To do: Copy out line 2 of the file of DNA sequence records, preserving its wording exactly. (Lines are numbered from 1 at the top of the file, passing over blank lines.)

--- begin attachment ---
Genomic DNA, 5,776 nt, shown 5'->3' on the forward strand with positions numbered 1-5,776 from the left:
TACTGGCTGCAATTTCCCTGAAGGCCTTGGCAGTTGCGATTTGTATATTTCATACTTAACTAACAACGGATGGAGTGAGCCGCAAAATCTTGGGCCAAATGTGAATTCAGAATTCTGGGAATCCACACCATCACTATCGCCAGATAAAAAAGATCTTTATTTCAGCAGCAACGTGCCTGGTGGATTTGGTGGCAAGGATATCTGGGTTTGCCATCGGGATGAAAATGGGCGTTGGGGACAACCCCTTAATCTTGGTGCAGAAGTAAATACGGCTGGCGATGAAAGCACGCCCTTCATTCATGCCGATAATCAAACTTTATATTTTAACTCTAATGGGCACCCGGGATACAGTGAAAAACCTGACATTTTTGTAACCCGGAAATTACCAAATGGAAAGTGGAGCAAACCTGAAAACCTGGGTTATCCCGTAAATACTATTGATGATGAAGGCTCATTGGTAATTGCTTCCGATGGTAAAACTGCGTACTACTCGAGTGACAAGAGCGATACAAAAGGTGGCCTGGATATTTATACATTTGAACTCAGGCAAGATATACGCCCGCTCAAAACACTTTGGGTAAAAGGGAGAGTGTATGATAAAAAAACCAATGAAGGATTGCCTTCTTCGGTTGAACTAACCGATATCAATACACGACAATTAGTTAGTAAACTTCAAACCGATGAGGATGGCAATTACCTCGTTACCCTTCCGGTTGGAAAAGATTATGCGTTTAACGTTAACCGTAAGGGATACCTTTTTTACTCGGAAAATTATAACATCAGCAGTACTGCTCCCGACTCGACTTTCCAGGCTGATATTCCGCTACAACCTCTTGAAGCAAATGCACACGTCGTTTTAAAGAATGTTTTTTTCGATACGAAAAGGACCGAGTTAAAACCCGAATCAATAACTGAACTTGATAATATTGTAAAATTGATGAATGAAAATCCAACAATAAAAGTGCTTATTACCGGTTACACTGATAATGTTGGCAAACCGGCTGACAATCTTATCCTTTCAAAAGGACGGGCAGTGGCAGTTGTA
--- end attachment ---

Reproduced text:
TACTGGCTGCAATTTCCCTGAAGGCCTTGGCAGTTGCGATTTGTATATTTCATACTTAACTAACAACGGATGGAGTGAGCCGCAAAATCTTGGGCCAAATGTGAATTCAGAATTCTGGGAATCCACACCATCACTATCGCCAGATAAAAAAGATCTTTATTTCAGCAGCAACGTGCCTGGTGGATTTGGTGGCAAGGATATCTGGGTTTGCCATCGGGATGAAAATGGGCGTTGGGGACAACCCCTTAATCTTGGTGCAGAAGTAAATACGGCTGGCGATGAAAGCACGCCCTTCATTCATGCCGATAATCAAACTTTATATTTTAACTCTAATGGGCACCCGGGATACAGTGAAAAACCTGACATTTTTGTAACCCGGAAATTACCAAATGGAAAGTGGAGCAAACCTGAAAACCTGGGTTATCCCGTAAATACTATTGATGATGAAGGCTCATTGGTAATTGCTTCCGATGGTAAAACTGCGTACTACTCGAGTGACAAGAGCGATACAAAAGGTGGCCTGGATATTTATACATTTGAACTCAGGCAAGATATACGCCCGCTCAAAACACTTTGGGTAAAAGGGAGAGTGTATGATAAAAAAACCAATGAAGGATTGCCTTCTTCGGTTGAACTAACCGATATCAATACACGACAATTAGTTAGTAAACTTCAAACCGATGAGGATGGCAATTACCTCGTTACCCTTCCGGTTGGAAAAGATTATGCGTTTAACGTTAACCGTAAGGGATACCTTTTTTACTCGGAAAATTATAACATCAGCAGTACTGCTCCCGACTCGACTTTCCAGGCTGATATTCCGCTACAACCTCTTGAAGCAAATGCACACGTCGTTTTAAAGAATGTTTTTTTCGATACGAAAAGGACCGAGTTAAAACCCGAATCAATAACTGAACTTGATAATATTGTAAAATTGATGAATGAAAATCCAACAATAAAAGTGCTTATTACCGGTTACACTGATAATGTTGGCAAACCGGCTGACAATCTTATCCTTTCAAAAGGACGGGCAGTGGCAGTTGTA